I recently ventured to the eye-catching King Country to sample the much-buzzed about offerings of Forgotten World Adventures.
Based in Taumarunui, this incredibly enterprising tourism venture boasts a platter of soft adventure excursions, prising open the stories, legends and unspoilt scenery of the hinterland.
The pioneering founder of Forgotten World Adventures, Ian Balme, was a Waikato farmer who dared to dream big, turning a mothballed rusting eyesore into a visionary business.
In 2012, he secured a 30-year lease from KiwiRail to operate semi-guided tours along the 142km decommissioned line between Okahukura and Stratford, studded with 24 tunnels and 92 bridges.
I joined the 5 Tunnel RailCart Tour, a four-hour return romp from Taumarunui. I was struck by the mounds of pumice and mud that had been painstakingly dug off the tracks, after ploughing down hillsides in the April rainstorms.
Our guide remarked that the prohibitive costs of constant track maintenance underpinned KiwiRail’s decision to pull the plug on the line’s operation in 2010.
The safety briefing included a beginner’s guide on how to “drive” the railcarts – converted golf carts, petrol-powered and limited to a top speed of 22km/h.
The commercial glory of the Forgotten World region may have long faded but the wrap-around scenery is deliriously good.
Animals vastly outnumber people in these parts, as we tootled by goats, deer, alpacas and happy herds of cows on elevated pastures, while flocks of sheep were crowd-wrangled by sheepdogs.
But the undeniable highlight of riding these storied rails are the tunnels, including the 1500m tunnel.
Boring through these tunnels and admiring their damp, jet black walls, illuminated by the headlights on our carts was absolutely thrilling. Wrap up warm – they can be bone-chillingly cold.
Clattering along the tracks in our carts, curling through valleys and creased hills, the countryside is sprinkled with clutches of ramshackle houses and dilapidated farm buildings.
They are vestiges of the boom times, when primary industries like timber-milling and coal-mining thrived. It’s sobering to reflect on the dramatic population changes in some of these settlements.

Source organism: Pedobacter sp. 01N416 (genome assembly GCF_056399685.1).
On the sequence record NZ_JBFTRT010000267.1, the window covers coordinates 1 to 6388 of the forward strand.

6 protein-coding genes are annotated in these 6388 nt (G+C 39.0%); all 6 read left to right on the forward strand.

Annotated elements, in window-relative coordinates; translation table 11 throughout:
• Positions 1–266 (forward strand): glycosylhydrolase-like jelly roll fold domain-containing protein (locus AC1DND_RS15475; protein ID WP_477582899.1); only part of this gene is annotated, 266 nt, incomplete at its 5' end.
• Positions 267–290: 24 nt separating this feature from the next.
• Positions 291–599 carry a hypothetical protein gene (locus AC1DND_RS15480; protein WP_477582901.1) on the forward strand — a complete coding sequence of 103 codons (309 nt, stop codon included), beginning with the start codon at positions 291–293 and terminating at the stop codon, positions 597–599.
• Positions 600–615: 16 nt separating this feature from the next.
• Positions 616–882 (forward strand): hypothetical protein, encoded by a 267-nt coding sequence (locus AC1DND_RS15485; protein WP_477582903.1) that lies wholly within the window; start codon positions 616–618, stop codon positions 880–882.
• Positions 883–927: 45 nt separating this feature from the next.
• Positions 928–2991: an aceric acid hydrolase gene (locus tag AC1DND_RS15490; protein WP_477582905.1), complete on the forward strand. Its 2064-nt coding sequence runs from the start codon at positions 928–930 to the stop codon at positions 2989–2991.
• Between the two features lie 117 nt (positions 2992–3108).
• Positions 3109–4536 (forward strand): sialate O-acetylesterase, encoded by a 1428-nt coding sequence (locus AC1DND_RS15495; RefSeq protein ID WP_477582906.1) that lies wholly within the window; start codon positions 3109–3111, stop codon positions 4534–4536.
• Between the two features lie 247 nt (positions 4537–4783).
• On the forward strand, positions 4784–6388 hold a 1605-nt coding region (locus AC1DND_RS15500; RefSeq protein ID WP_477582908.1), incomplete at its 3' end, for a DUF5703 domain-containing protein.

We stopped for scrumptious home-made snacks in the sleepy village of Matiere. When the line opened 80 years ago, it was home to 750 residents. Now, there’s only a couple of dozen locals and housing is dirt cheap. A rating valuation of $15,000 is not uncommon.
Information posts along the route, complete with historical photographs, illustrate how bustling many of these lineside communities used to be. Rail travel has always exuded romanticism.
The supreme sense of scenic intimacy is not matched by road travel and the novelty of piloting your own passage along the tracks is an undeniable winner with the Kiwi love affair with anything DIY.
Forgotten World Adventures offers a variety of touring options. The 20 Tunnel Tour is a 10-hour affair reaching Whangamomona.
“The Ultimate” is a two-day tour spanning the full 142km length of the line, all the way to Stratford, after sleeping overnight in Whangamomona.
In addition to the railcarts, you can also try your hand at the New Zealand-made RailBikes, with side by side seating, on the 5 Tunnel and 10 Tunnel tours.
Only a moderate level of fitness is needed. I also took a ride on the Forgotten World Jet for a flavour of the beauty, reverence and heritage of the Wanganui River.
My driver/guide was Robert Carter, a local legend who has been guiding visitors along the river for 35 years. He pointed out to me the astonishing amount of volcanic material, discharged by Taupo and Ruapehu, that has stamped its presence on the landscape.
Forgotten World’s new custom-built 15-seater jetboat operates various excursions including a 232km return journey to the Bridge to Nowhere, and on the multi-day excursions, she’ll zip you all the way down to Wanganui city.
In fact, Forgotten World Adventures operate the longest commercial jetboat rides in the Southern Hemisphere. If you’re taking an overnight excursion, be sure to spend a night in the self-proclaimed Republic of Whangamomona and get your passport stamped at the Whangamomona Hotel. It’s truly one of New Zealand’s legendary watering holes.
While in Taumarunui, my head hit the pillow at the Forgotten World Motel (formerly known as the Hilton.) My well-appointed unit was clean, quiet and toasty, the beds are cloud-comfortable and there’s free
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